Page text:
On Wednesday, a day after extending its nationwide lockdown, India relaxed restrictions on sectors deemed essential, including the agriculture industry that employs more than half of the Indian population.
Prabhu Pingali, professor of economics and director of the Tata-Cornell Institute for Agriculture and Nutrition, says that the decision will help deal with the massive shock the lockdown has imparted to India’s food system.
“India has witnessed a massive shock to its food system due to the nationwide lockdown. The country’s food security program, which provides rice and grains to over 800 million people, has no reported disruptions, so providing people with adequate calories should be no problem.
“However, access to a balanced and nutritious diet is an issue. Unlike in the United States, food supply and agricultural operations were not exempt when the shutdown order was given. Consequently, supply chains have choked up across the country and harvesting operations have come to a standstill, limiting the supply of fresh fruit, vegetables, dairy, and livestock products.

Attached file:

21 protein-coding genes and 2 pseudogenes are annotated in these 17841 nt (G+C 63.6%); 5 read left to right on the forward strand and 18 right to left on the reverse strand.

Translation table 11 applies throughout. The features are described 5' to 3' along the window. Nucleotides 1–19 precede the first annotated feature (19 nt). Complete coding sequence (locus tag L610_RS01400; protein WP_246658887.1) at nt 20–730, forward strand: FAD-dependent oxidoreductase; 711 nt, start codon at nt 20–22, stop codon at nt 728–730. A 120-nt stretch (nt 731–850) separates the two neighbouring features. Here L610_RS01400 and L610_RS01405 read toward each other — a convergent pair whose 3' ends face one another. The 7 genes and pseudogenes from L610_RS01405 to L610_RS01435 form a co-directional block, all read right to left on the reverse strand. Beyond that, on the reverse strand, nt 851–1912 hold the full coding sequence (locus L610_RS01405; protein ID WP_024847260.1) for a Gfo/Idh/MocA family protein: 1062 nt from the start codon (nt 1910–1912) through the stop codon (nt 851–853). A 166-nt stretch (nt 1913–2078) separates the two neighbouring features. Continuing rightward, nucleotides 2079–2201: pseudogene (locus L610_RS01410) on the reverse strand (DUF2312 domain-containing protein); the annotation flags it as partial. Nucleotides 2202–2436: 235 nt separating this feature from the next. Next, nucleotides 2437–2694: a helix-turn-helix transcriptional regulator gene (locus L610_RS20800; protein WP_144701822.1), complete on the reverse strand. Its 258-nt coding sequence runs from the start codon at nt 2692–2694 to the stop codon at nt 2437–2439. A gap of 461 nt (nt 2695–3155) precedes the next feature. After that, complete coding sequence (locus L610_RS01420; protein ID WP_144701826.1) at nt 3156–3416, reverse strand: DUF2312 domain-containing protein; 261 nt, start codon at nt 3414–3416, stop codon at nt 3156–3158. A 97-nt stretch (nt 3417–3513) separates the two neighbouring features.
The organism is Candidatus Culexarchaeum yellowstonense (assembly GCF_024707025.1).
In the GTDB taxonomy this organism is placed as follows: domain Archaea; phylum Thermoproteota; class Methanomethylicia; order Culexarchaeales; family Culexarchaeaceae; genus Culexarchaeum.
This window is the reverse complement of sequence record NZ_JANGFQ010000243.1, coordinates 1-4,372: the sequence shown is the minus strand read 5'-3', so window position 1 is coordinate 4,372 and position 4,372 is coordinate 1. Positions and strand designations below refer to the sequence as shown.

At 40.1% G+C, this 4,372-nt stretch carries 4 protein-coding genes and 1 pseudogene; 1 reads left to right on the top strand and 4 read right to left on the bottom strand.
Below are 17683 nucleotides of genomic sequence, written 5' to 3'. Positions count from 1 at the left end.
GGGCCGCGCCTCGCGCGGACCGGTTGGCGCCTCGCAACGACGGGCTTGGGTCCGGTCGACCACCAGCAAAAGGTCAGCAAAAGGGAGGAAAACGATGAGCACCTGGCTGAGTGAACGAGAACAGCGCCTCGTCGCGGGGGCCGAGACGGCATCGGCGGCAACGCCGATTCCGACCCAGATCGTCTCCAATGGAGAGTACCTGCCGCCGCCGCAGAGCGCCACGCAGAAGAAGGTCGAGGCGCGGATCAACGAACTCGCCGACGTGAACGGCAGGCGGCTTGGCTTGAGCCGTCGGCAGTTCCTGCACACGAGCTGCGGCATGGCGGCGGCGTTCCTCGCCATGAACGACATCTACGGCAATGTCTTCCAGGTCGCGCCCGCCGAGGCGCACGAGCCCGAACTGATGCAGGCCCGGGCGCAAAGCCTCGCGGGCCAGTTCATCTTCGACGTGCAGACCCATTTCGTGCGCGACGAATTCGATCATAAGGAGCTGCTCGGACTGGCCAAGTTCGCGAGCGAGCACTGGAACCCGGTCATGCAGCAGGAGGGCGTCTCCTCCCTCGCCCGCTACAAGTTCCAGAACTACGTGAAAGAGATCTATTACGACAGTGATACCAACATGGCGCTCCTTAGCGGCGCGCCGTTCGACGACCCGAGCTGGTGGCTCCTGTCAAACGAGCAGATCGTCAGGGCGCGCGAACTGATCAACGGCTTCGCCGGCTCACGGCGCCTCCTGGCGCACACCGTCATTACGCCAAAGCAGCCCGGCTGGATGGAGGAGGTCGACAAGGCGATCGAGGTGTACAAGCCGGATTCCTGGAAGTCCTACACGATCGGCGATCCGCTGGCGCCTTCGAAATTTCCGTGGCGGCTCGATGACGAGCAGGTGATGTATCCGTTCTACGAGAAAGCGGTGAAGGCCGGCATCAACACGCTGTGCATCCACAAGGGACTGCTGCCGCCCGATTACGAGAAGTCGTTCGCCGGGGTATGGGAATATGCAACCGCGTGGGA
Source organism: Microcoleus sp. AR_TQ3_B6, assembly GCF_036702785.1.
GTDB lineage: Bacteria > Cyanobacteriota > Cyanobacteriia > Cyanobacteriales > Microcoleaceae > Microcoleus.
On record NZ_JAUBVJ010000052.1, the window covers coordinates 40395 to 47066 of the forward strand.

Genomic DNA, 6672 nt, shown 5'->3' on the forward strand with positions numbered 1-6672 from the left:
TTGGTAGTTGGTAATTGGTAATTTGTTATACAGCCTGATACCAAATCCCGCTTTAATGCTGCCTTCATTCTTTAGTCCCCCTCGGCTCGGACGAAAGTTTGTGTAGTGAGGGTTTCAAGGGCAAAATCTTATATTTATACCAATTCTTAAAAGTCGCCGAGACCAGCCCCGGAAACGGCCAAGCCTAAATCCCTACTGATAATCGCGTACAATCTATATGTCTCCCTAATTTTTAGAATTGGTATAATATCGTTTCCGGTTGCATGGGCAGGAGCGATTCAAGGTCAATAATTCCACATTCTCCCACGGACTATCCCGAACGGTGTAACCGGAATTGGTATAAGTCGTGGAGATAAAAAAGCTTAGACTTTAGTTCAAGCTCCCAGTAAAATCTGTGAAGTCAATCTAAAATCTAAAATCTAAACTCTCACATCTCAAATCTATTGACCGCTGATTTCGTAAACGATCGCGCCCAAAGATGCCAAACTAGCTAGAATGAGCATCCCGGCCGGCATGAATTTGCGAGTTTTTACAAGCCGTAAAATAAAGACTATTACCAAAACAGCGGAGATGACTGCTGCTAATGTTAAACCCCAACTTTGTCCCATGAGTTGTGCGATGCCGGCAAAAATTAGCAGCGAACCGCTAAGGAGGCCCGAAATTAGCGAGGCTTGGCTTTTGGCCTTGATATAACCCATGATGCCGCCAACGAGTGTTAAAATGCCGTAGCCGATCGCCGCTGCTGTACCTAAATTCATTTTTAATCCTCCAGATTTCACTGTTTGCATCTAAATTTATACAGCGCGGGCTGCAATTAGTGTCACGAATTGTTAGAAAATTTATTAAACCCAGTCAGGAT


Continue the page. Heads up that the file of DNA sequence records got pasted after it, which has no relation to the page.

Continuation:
“On April 15, the government finally designated agriculture as an essential operation, which should provide some relief. However, persistent bureaucratic hurdles in inter-state movement of commodities and interference with the functioning of food markets will continue to be major challenges for rapidly improving access to fresh, nutritious food, especially for the poor.”